A major, unheralded study commissioned by Congress is casting doubt on the much-hyped estimates of military sexual assault.
The claims are both commonplace and concrete.
“The fact is, there are 26,000 military sexual assaults a year,” Sen. Barbara Boxer, D-Calif., declared last November.
"Of the more than 26,000 estimated military assaults last year, just 10 percent were reported,” Rep. Jackie Speier, D-Calif., said at about the same time.
“The Pentagon released a survey estimating that 26,000 people in the armed forces were sexually assaulted last year,” the New York Times reported in May 2013.
But this 26,000 figure is an extrapolation, from a survey, and its weakness as a tool to estimate actual sexual assault is highlighted in the new report from a subcommittee of the awkwardly named Response Systems to Adult Sexual Assault Panel.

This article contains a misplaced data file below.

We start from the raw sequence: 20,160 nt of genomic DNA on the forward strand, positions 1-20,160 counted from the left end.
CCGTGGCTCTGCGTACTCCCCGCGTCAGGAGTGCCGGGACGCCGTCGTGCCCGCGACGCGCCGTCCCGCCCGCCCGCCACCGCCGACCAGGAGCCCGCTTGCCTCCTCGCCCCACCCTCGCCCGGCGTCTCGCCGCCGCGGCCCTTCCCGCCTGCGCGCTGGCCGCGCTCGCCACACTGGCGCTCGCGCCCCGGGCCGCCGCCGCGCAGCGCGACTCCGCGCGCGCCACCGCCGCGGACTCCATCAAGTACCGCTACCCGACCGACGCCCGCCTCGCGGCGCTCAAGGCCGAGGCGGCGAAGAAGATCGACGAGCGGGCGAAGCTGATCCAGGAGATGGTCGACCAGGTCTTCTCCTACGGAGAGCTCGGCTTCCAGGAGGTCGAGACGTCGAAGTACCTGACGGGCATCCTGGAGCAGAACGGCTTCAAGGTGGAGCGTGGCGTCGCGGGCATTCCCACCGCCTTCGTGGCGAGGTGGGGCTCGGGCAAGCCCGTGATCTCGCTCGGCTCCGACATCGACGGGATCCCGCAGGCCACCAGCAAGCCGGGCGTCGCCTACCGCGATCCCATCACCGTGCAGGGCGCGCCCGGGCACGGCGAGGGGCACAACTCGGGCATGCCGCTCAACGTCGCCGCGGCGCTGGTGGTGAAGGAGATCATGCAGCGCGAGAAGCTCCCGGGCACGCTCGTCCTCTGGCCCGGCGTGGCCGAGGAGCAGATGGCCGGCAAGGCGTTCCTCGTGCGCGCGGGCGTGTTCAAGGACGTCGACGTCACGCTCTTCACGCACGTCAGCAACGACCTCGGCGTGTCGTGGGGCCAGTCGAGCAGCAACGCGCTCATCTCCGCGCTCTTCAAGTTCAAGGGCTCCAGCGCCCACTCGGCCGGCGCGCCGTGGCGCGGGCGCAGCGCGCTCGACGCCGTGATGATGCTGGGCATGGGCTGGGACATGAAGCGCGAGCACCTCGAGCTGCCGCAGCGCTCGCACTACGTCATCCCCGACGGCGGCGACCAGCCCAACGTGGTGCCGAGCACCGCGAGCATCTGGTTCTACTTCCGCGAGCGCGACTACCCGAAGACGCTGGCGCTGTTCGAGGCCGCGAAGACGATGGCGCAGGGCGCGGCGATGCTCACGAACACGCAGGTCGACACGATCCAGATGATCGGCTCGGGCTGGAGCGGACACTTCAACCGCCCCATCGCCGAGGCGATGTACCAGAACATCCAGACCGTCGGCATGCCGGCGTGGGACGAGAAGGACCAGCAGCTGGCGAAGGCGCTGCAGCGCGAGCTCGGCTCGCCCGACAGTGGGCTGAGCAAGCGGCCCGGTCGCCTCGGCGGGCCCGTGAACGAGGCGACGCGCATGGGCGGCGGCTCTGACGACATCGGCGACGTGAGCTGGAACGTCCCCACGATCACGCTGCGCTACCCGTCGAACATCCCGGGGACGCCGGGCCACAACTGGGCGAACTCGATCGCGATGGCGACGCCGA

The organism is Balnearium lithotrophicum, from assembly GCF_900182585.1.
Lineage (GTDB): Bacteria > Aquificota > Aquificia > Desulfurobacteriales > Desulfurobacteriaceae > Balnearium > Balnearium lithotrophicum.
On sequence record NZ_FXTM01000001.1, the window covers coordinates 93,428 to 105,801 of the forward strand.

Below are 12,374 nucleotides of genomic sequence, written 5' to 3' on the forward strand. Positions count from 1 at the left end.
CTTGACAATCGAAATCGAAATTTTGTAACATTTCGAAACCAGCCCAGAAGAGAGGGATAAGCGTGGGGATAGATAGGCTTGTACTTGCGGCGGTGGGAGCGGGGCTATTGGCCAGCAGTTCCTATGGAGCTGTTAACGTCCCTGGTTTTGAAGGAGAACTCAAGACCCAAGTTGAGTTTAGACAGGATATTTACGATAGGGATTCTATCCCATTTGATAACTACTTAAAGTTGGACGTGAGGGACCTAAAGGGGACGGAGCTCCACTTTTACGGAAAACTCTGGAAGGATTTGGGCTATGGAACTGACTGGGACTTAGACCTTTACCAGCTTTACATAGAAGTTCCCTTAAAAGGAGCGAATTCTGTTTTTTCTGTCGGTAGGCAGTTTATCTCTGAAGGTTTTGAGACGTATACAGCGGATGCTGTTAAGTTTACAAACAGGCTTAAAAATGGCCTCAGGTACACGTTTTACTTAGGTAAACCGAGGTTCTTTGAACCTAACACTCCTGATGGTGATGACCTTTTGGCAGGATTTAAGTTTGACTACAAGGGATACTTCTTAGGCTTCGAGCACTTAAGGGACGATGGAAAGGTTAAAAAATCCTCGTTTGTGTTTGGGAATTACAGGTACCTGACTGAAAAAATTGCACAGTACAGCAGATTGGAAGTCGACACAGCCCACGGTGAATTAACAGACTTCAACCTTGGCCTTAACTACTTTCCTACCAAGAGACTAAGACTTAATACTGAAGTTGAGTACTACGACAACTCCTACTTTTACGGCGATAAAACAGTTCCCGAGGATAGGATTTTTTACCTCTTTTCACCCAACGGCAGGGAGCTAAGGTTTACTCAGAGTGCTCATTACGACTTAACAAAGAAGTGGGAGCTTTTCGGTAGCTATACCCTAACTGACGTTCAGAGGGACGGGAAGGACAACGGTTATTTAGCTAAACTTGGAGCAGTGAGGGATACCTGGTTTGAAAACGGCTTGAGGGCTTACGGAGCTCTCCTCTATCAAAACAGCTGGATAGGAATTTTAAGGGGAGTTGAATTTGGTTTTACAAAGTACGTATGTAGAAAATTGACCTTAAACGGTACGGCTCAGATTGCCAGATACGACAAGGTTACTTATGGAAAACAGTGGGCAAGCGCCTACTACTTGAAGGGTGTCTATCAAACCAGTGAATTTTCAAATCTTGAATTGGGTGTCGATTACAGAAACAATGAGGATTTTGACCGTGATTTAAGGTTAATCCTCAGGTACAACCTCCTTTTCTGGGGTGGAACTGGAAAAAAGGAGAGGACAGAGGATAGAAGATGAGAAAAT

The 500-plus page report cautions that “sources of information about prevalence and incident rates require careful attention before relying on their conclusions to assess the extent of sexual assault, whether among military or civilian populations.”
“The behavior surveyed ranged from unwanted touching to rape,” the report notes. “While intended to capture certain acts prohibited by the Uniform Code of Military Justice (UCMJ), this definition does not specifically track any particular criminal conduct.”
“Even though data extrapolated from the (survey) include a wide range non-criminal behavior, the numbers are often misused to represent the number of incidents of criminal sexual assault in the military,” the report cautions.